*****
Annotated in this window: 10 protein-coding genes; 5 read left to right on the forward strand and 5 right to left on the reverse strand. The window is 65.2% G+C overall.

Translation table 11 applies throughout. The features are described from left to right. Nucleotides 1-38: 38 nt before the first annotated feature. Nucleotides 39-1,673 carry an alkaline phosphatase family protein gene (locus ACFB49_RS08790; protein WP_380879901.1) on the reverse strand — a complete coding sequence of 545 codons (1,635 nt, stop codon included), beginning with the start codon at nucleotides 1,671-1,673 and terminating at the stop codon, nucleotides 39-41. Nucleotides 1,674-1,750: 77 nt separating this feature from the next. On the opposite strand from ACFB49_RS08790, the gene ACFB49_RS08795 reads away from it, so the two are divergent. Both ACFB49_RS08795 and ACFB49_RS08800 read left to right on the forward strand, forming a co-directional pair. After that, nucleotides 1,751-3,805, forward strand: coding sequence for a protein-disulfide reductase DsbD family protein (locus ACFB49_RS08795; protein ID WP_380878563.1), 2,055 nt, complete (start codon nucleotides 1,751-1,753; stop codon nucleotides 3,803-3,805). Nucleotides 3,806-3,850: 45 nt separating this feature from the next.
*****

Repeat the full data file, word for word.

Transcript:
Annotated in this window: 10 protein-coding genes; 5 read left to right on the forward strand and 5 right to left on the reverse strand. The window is 65.2% G+C overall.

Translation table 11 applies throughout. The features are described from left to right. Nucleotides 1-38: 38 nt before the first annotated feature. Nucleotides 39-1,673 carry an alkaline phosphatase family protein gene (locus ACFB49_RS08790; protein WP_380879901.1) on the reverse strand — a complete coding sequence of 545 codons (1,635 nt, stop codon included), beginning with the start codon at nucleotides 1,671-1,673 and terminating at the stop codon, nucleotides 39-41. Nucleotides 1,674-1,750: 77 nt separating this feature from the next. On the opposite strand from ACFB49_RS08790, the gene ACFB49_RS08795 reads away from it, so the two are divergent. Both ACFB49_RS08795 and ACFB49_RS08800 read left to right on the forward strand, forming a co-directional pair. After that, nucleotides 1,751-3,805, forward strand: coding sequence for a protein-disulfide reductase DsbD family protein (locus ACFB49_RS08795; protein ID WP_380878563.1), 2,055 nt, complete (start codon nucleotides 1,751-1,753; stop codon nucleotides 3,803-3,805). Nucleotides 3,806-3,850: 45 nt separating this feature from the next.